Keep It Disney

Snapchat is the most casual social media platform. Businesses that are actively posting say their audiences want to see color and action and people having fun. That means keeping it upbeat. Your followers are likely much younger than on other platforms—Snapchat touts its average user age group as 13 to 34. “With Twitter it’s an older audience so I can make jokes like ‘Can’t wait to spoon!’ But with Snapchat you have to keep it super PG, because the audience is young,” Macy says. “I get selfie replies from 8- or 9-year-old kids.”

According to Coy, when Pie Five ran a pizza promo, it got back silly responses like “I’m hungry” or “Need pizza now!” Sisakhti says UsTrendy has gotten silly or inappropriate responses too, including those of people partying or drinking. They don’t reply directly to those messages, but are happy to answer a customer’s question or praise someone who sent a photo of a graduation dress they bought on the site.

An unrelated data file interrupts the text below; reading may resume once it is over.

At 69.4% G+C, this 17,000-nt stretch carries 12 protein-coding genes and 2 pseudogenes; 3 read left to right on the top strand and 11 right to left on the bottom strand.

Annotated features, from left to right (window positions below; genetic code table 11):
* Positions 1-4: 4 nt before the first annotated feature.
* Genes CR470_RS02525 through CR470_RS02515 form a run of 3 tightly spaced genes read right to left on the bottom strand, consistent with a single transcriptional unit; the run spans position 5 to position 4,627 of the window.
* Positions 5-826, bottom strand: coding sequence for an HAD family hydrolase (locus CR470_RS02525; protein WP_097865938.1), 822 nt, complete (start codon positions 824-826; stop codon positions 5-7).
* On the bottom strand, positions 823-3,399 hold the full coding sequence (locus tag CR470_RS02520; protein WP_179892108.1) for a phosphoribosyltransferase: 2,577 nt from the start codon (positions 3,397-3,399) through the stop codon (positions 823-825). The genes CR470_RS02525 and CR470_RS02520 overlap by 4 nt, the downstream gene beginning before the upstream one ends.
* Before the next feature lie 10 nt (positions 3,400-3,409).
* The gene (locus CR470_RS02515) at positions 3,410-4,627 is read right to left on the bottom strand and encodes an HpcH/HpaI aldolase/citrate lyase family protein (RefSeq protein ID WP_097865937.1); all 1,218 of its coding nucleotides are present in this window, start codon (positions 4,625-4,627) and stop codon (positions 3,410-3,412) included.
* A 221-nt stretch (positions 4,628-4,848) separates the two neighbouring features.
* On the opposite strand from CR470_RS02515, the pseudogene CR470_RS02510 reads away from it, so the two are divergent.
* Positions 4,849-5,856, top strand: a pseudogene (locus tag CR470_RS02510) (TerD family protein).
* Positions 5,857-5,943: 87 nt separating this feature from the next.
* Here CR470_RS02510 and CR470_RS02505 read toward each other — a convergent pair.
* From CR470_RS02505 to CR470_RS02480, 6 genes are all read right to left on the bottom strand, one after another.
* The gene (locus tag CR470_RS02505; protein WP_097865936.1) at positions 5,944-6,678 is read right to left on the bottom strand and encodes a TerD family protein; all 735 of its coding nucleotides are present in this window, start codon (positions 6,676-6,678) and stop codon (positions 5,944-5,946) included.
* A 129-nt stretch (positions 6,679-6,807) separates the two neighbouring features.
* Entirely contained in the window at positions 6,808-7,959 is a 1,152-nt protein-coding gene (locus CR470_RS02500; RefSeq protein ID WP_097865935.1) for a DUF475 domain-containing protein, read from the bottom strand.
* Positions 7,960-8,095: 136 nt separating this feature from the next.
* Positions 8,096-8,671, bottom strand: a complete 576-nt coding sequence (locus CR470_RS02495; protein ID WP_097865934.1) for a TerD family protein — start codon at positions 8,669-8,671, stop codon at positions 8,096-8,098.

Unlike Twitter and Facebook, Snapchat was built on private, rather than public messaging. That means there are no tools (yet) to re-share content with friends, the way a Retweet on Twitter can multiply your impact. And lots of basic engagement metrics aren’t obvious. The Snapchat “score” listed next to usernames represents nothing but the total number of Snaps you have sent and received. Businesses instead rely on “opens” or “views” to track engagement.

Small businesses say screenshots can also be a useful proxy for sharing (Snapchat notifies users when a viewer takes a screenshot to save a photo of their message). Macy at 16 Handles tracks the number of screenshots taken of her Snap photos. She figures anyone who saves a fun image likely wants to share it with friends.